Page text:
• Recognize that they have a disease. Remember that your loved one is not intentionally trying to make your interaction with them difficult.
• Avoid distractions. Find a quiet place to talk with your loved one. You can also attend a program together. This is helpful, if you are struggling to maintain a conversation.
• Speak slowly, clearly, in a calm voice. Use short sentences and provide your loved one time to absorb the information. Sometimes information has to repeated several times for them to understand it.
• Talk about one thing at a time. Individuals with dementia have difficulty in multi-tasking or taking in a lot of information at one time.
• Use nonverbal cues, eye contact and smiles. As the dementia progresses nonverbal communication may be your only option. Individuals with dementia respond to 7% of verbal communication and 93% of nonverbal!
• Avoid saying, “Don’t you remember?” This question can cause your loved one to feel distress.
• Have patience. Lower your expectations and appreciate the small gifts from your visits. Perhaps your loved one smiled or remembered your name.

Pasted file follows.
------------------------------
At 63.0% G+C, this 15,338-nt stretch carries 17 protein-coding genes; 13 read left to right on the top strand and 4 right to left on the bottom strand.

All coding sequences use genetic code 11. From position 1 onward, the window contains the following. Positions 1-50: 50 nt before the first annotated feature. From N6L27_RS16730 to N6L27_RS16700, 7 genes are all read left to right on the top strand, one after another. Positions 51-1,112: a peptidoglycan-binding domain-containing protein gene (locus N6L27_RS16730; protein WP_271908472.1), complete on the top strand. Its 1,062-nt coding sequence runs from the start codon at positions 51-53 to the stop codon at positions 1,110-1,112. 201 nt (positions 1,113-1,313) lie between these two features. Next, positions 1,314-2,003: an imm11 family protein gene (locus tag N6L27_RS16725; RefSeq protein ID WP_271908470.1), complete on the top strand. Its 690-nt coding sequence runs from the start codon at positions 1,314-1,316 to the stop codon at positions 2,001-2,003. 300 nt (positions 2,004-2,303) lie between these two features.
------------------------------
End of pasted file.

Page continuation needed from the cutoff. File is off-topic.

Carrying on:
• Understand that the journey of dementia is like riding on a roller coaster. There will be good days and bad days.
• Approach your loved one from the front. As you are coming closer to your loved one, start to say hello. Kneel down if possible. Establish eye contact and ask permission to touch them. For example, “Mom, would it be okay to hold your hand?”
• If during your visit with your loved one speaks of things in the past, do not correct them. As the dementia progresses, old memories are the ones that remain. Validate their feelings and use “therapeutic fibbing” as a technique. Therapeutic fibbing involves going where your loved one is. It is unrealistic to expect the individual to accept a reality that they no longer live in, remember, or understand. It is an act of love…perhaps the kindest lie of all.
Gwen Kaldenberg, MA, MSW, ALM
Director of Menorah Manor's Bresler Alzheimer’s Disease & Related Disorders Program